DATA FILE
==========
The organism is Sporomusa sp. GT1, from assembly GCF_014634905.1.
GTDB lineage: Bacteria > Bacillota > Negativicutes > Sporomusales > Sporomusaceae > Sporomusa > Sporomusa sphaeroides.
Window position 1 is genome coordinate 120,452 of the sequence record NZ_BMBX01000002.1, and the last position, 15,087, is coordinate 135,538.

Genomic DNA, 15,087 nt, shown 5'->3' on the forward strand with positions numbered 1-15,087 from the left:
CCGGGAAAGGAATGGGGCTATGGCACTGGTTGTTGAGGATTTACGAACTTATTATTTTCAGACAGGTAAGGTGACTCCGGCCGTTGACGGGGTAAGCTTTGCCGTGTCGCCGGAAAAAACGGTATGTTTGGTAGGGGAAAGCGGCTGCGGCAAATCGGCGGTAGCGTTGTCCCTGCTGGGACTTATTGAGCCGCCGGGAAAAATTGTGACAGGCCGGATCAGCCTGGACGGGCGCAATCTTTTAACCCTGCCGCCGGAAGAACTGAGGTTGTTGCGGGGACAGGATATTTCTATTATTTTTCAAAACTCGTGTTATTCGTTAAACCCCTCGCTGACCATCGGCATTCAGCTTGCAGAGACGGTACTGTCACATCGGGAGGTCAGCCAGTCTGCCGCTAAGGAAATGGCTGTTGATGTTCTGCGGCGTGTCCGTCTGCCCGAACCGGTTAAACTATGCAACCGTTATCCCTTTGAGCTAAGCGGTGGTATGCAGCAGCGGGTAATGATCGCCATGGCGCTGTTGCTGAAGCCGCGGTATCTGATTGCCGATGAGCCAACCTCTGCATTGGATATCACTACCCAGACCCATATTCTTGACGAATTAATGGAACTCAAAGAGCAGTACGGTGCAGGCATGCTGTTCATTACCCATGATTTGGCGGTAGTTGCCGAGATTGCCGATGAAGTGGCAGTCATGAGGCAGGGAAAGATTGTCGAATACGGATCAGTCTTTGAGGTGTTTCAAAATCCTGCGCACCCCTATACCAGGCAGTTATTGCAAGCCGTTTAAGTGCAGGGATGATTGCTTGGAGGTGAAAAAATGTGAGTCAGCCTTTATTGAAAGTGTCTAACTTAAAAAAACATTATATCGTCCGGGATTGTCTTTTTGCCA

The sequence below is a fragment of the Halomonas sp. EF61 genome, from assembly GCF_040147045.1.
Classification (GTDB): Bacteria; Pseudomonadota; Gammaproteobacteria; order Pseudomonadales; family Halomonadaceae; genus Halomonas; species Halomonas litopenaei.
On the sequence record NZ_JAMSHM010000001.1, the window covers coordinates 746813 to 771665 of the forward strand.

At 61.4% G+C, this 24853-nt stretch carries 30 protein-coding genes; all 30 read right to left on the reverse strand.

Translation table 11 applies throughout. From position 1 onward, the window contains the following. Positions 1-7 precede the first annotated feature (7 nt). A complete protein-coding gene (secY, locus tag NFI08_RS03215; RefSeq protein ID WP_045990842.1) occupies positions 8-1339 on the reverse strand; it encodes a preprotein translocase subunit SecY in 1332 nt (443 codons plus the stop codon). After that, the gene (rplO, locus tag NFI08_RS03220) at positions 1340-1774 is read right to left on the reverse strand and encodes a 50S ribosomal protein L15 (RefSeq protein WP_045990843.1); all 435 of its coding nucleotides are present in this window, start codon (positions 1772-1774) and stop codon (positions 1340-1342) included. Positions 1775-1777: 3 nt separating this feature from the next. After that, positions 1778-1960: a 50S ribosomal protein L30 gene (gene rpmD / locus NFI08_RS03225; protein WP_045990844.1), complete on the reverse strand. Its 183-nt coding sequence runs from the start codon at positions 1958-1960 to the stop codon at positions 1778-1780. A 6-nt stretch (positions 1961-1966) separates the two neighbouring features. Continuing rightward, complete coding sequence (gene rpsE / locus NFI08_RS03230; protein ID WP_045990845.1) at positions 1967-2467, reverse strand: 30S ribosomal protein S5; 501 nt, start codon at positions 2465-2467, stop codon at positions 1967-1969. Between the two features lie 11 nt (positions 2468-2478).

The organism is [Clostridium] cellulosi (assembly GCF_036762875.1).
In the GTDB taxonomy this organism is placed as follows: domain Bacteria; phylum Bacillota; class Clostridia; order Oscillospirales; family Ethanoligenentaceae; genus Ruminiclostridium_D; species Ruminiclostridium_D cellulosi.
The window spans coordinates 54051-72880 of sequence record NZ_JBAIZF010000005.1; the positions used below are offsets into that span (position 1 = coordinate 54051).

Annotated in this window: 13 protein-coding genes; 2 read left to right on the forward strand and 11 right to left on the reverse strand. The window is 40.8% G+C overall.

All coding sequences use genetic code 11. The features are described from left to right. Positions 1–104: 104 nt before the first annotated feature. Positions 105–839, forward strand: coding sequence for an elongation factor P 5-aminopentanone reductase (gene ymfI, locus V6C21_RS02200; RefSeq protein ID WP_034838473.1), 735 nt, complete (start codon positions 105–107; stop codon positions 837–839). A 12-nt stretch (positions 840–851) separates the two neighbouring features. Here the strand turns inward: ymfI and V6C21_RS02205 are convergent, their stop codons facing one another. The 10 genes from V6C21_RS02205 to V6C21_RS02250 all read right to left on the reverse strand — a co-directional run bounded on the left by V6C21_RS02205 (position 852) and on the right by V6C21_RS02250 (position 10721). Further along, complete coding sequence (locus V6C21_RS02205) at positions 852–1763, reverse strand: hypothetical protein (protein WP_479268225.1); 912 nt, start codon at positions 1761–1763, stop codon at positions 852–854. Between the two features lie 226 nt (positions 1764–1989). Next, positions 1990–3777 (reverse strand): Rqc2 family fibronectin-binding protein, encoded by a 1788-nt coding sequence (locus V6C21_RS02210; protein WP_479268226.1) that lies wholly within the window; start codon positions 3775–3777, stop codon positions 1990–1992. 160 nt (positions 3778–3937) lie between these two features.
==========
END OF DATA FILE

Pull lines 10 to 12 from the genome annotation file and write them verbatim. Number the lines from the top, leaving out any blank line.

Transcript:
Translation table 11 applies throughout. From position 1 onward, the window contains the following. Positions 1-7 precede the first annotated feature (7 nt). A complete protein-coding gene (secY, locus tag NFI08_RS03215; RefSeq protein ID WP_045990842.1) occupies positions 8-1339 on the reverse strand; it encodes a preprotein translocase subunit SecY in 1332 nt (443 codons plus the stop codon). After that, the gene (rplO, locus tag NFI08_RS03220) at positions 1340-1774 is read right to left on the reverse strand and encodes a 50S ribosomal protein L15 (RefSeq protein WP_045990843.1); all 435 of its coding nucleotides are present in this window, start codon (positions 1772-1774) and stop codon (positions 1340-1342) included. Positions 1775-1777: 3 nt separating this feature from the next. After that, positions 1778-1960: a 50S ribosomal protein L30 gene (gene rpmD / locus NFI08_RS03225; protein WP_045990844.1), complete on the reverse strand. Its 183-nt coding sequence runs from the start codon at positions 1958-1960 to the stop codon at positions 1778-1780. A 6-nt stretch (positions 1961-1966) separates the two neighbouring features. Continuing rightward, complete coding sequence (gene rpsE / locus NFI08_RS03230; protein ID WP_045990845.1) at positions 1967-2467, reverse strand: 30S ribosomal protein S5; 501 nt, start codon at positions 2465-2467, stop codon at positions 1967-1969. Between the two features lie 11 nt (positions 2468-2478).

The organism is [Clostridium] cellulosi (assembly GCF_036762875.1).
In the GTDB taxonomy this organism is placed as follows: domain Bacteria; phylum Bacillota; class Clostridia; order Oscillospirales; family Ethanoligenentaceae; genus Ruminiclostridium_D; species Ruminiclostridium_D cellulosi.